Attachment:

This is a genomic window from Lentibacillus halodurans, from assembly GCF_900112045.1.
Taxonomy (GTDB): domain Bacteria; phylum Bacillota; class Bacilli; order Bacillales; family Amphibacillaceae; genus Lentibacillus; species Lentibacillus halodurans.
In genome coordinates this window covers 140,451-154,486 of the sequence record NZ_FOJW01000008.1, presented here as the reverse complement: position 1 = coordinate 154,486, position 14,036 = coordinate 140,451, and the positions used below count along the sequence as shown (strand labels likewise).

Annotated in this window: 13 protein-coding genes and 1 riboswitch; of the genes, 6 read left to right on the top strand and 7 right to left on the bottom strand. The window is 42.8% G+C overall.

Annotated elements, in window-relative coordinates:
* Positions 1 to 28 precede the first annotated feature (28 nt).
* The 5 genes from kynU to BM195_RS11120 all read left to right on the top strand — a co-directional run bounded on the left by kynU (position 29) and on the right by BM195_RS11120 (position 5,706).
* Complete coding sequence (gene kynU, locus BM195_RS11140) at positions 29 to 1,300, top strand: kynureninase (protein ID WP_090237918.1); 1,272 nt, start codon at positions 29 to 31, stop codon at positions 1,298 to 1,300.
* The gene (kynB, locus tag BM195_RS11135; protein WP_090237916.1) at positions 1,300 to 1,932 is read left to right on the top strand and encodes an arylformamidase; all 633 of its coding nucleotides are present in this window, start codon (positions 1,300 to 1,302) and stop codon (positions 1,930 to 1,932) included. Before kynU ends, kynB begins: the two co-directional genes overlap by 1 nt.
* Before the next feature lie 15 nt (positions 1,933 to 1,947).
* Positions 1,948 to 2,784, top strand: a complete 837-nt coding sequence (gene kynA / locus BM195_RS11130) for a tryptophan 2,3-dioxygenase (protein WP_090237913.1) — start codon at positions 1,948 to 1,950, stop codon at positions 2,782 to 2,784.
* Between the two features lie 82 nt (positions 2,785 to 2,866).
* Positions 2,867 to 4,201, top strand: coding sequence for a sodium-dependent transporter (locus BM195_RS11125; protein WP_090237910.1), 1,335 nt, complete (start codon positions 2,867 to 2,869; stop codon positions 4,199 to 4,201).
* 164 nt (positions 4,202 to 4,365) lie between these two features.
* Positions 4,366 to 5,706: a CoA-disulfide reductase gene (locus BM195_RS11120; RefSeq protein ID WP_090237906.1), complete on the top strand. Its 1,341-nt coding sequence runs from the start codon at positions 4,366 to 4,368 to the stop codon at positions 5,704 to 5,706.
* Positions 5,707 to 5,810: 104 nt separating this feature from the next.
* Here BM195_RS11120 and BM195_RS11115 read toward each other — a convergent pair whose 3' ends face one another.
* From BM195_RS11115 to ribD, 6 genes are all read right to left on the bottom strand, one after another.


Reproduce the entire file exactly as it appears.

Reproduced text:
This is a genomic window from Lentibacillus halodurans, from assembly GCF_900112045.1.
Taxonomy (GTDB): domain Bacteria; phylum Bacillota; class Bacilli; order Bacillales; family Amphibacillaceae; genus Lentibacillus; species Lentibacillus halodurans.
In genome coordinates this window covers 140,451-154,486 of the sequence record NZ_FOJW01000008.1, presented here as the reverse complement: position 1 = coordinate 154,486, position 14,036 = coordinate 140,451, and the positions used below count along the sequence as shown (strand labels likewise).

Annotated in this window: 13 protein-coding genes and 1 riboswitch; of the genes, 6 read left to right on the top strand and 7 right to left on the bottom strand. The window is 42.8% G+C overall.

Annotated elements, in window-relative coordinates:
* Positions 1 to 28 precede the first annotated feature (28 nt).
* The 5 genes from kynU to BM195_RS11120 all read left to right on the top strand — a co-directional run bounded on the left by kynU (position 29) and on the right by BM195_RS11120 (position 5,706).
* Complete coding sequence (gene kynU, locus BM195_RS11140) at positions 29 to 1,300, top strand: kynureninase (protein ID WP_090237918.1); 1,272 nt, start codon at positions 29 to 31, stop codon at positions 1,298 to 1,300.
* The gene (kynB, locus tag BM195_RS11135; protein WP_090237916.1) at positions 1,300 to 1,932 is read left to right on the top strand and encodes an arylformamidase; all 633 of its coding nucleotides are present in this window, start codon (positions 1,300 to 1,302) and stop codon (positions 1,930 to 1,932) included. Before kynU ends, kynB begins: the two co-directional genes overlap by 1 nt.
* Before the next feature lie 15 nt (positions 1,933 to 1,947).
* Positions 1,948 to 2,784, top strand: a complete 837-nt coding sequence (gene kynA / locus BM195_RS11130) for a tryptophan 2,3-dioxygenase (protein WP_090237913.1) — start codon at positions 1,948 to 1,950, stop codon at positions 2,782 to 2,784.
* Between the two features lie 82 nt (positions 2,785 to 2,866).
* Positions 2,867 to 4,201, top strand: coding sequence for a sodium-dependent transporter (locus BM195_RS11125; protein WP_090237910.1), 1,335 nt, complete (start codon positions 2,867 to 2,869; stop codon positions 4,199 to 4,201).
* 164 nt (positions 4,202 to 4,365) lie between these two features.
* Positions 4,366 to 5,706: a CoA-disulfide reductase gene (locus BM195_RS11120; RefSeq protein ID WP_090237906.1), complete on the top strand. Its 1,341-nt coding sequence runs from the start codon at positions 4,366 to 4,368 to the stop codon at positions 5,704 to 5,706.
* Positions 5,707 to 5,810: 104 nt separating this feature from the next.
* Here BM195_RS11120 and BM195_RS11115 read toward each other — a convergent pair whose 3' ends face one another.
* From BM195_RS11115 to ribD, 6 genes are all read right to left on the bottom strand, one after another.